A 1,500-year-old Krishna Lifting Mount Govardhan statue from Cambodia has been gaining prominence following a successful high resolution 3D holographic exhibition in Cleveland Museum of Art, in the US state of Ohio.
The exhibition, “Revealing Krishna: Journey to Cambodia’s Sacred Mountain”, was organised by Cleveland Museum curator Sonya Rhie Mace, who wanted people to know the story of the sculpture.
Sok Soda, deputy director of the Department of Museums at the Ministry of Culture and Fine Arts, said the exhibition was exciting.
“It is the first such exhibition I have ever visited. It was amazing,” Soda told The Post, adding that he was invited to a viewing in Cleveland last November.
He said that through the 3D modernisation system, visitors to the exhibition were required to wear HoloLens headsets, which provided a “spectacular” experience as it evoked a sense of emotion and visual imagery.
The simulation enabled visitors to experience history as it were because it took them to the exact location of the Krishna Lifting Mount Govardhan sculpture in Cambodia, which is in Takeo province’s Angkor Borei district.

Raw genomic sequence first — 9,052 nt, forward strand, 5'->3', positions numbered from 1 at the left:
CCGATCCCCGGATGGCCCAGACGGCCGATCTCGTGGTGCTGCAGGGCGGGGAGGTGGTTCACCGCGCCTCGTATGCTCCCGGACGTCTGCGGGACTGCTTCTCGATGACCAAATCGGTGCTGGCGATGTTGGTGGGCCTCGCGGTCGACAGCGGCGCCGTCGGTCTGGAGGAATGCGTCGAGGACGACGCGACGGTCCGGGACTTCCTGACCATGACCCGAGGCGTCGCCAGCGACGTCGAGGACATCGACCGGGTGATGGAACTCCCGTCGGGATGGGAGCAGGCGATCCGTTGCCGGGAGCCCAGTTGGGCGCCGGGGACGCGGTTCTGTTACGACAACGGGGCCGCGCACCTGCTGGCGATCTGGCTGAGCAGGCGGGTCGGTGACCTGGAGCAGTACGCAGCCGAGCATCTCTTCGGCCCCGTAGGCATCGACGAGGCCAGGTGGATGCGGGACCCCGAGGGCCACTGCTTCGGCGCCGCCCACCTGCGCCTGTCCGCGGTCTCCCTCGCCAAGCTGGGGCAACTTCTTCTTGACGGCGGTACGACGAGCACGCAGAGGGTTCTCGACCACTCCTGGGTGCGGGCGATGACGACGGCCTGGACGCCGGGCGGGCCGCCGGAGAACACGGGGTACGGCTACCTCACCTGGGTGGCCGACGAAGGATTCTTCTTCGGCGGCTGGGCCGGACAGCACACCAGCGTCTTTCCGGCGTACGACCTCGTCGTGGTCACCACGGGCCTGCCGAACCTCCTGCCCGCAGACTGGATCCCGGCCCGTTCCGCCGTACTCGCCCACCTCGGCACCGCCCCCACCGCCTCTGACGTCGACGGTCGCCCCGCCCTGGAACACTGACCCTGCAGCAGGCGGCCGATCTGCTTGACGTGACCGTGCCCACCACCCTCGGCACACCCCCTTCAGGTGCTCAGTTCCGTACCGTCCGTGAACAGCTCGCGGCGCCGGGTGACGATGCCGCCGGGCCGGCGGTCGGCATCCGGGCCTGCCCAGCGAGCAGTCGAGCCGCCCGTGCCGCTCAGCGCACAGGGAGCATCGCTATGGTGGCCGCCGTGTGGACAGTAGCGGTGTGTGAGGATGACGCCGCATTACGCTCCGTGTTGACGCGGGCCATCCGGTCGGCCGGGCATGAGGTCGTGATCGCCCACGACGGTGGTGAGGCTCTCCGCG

“After visiting the exhibition, many visitors expressed joy and said they would find time to come to Cambodia, the home of the statue,” he said, noting that the exhibition was also a way of attracting foreign tourists to the Kingdom.
The exhibition, which ended in Cleveland Museum in January, will open to public at the National Museum for Asian Art of the Smithsonian Centre for the Performing Arts in Washington, DC, from late April until September.
Cleveland Museum curator Mace said the exhibition was a rare and special occasion for Cambodia’s long-standing sculpture, along with Cambodia’s historical stories, to become the main topic of a large-scale and creative exhibition using modern technology from two large museums in the US.
Cambodia is not seeking the return of the Krishna statue because – unlike many other Cambodian antiquities found in museums throughout the world – this particular statue was legally exported to France around 1920. At the time, the sculpture only had a torso. Since 2005, the Cleveland Museum has been working closely with the National Museum of Cambodia to preserve sculptures in Cambodia and the US.
The document suggested that in 2015, Cleveland Museum discovered several fragments of the statue in Cambodia and assembled them.
The discovery apparently marked the beginning of a relationship between the National Museum of Cambodia and the Cleveland Museum of Art in the creation of Revealing Krishna: Journey to Cambodia’s Sacred Mountain exhibition.
The collaboration enabled the broken pieces of the statue to be preserved for future generations.